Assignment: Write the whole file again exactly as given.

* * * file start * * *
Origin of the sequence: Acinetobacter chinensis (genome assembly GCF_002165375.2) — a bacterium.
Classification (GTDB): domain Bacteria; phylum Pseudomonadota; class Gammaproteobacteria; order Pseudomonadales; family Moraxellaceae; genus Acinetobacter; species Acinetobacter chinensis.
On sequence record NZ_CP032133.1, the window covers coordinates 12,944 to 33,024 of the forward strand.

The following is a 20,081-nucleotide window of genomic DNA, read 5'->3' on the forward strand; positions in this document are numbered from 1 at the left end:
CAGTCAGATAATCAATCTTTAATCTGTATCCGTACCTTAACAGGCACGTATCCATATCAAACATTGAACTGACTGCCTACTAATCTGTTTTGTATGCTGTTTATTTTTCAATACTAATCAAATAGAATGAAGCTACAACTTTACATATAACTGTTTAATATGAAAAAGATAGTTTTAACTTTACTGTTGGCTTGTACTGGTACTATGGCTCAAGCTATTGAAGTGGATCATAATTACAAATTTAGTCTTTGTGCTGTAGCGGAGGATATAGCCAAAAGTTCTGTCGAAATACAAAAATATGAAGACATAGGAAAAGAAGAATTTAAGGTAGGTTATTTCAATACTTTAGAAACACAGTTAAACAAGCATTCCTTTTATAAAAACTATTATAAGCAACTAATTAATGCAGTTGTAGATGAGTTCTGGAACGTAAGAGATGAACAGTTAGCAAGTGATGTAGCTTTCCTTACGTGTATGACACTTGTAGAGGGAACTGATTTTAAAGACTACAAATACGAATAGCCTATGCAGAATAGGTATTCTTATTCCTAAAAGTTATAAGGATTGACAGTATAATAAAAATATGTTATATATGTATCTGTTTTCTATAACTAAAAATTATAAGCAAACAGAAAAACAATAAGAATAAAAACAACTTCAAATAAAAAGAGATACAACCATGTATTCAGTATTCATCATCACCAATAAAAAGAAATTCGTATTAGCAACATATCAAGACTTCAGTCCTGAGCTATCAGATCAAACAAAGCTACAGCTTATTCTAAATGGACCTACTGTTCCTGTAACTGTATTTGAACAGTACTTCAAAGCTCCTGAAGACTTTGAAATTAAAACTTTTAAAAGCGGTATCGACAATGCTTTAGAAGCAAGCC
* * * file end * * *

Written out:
Origin of the sequence: Acinetobacter chinensis (genome assembly GCF_002165375.2) — a bacterium.
Classification (GTDB): domain Bacteria; phylum Pseudomonadota; class Gammaproteobacteria; order Pseudomonadales; family Moraxellaceae; genus Acinetobacter; species Acinetobacter chinensis.
On sequence record NZ_CP032133.1, the window covers coordinates 12,944 to 33,024 of the forward strand.

The following is a 20,081-nucleotide window of genomic DNA, read 5'->3' on the forward strand; positions in this document are numbered from 1 at the left end:
CAGTCAGATAATCAATCTTTAATCTGTATCCGTACCTTAACAGGCACGTATCCATATCAAACATTGAACTGACTGCCTACTAATCTGTTTTGTATGCTGTTTATTTTTCAATACTAATCAAATAGAATGAAGCTACAACTTTACATATAACTGTTTAATATGAAAAAGATAGTTTTAACTTTACTGTTGGCTTGTACTGGTACTATGGCTCAAGCTATTGAAGTGGATCATAATTACAAATTTAGTCTTTGTGCTGTAGCGGAGGATATAGCCAAAAGTTCTGTCGAAATACAAAAATATGAAGACATAGGAAAAGAAGAATTTAAGGTAGGTTATTTCAATACTTTAGAAACACAGTTAAACAAGCATTCCTTTTATAAAAACTATTATAAGCAACTAATTAATGCAGTTGTAGATGAGTTCTGGAACGTAAGAGATGAACAGTTAGCAAGTGATGTAGCTTTCCTTACGTGTATGACACTTGTAGAGGGAACTGATTTTAAAGACTACAAATACGAATAGCCTATGCAGAATAGGTATTCTTATTCCTAAAAGTTATAAGGATTGACAGTATAATAAAAATATGTTATATATGTATCTGTTTTCTATAACTAAAAATTATAAGCAAACAGAAAAACAATAAGAATAAAAACAACTTCAAATAAAAAGAGATACAACCATGTATTCAGTATTCATCATCACCAATAAAAAGAAATTCGTATTAGCAACATATCAAGACTTCAGTCCTGAGCTATCAGATCAAACAAAGCTACAGCTTATTCTAAATGGACCTACTGTTCCTGTAACTGTATTTGAACAGTACTTCAAAGCTCCTGAAGACTTTGAAATTAAAACTTTTAAAAGCGGTATCGACAATGCTTTAGAAGCAAGCC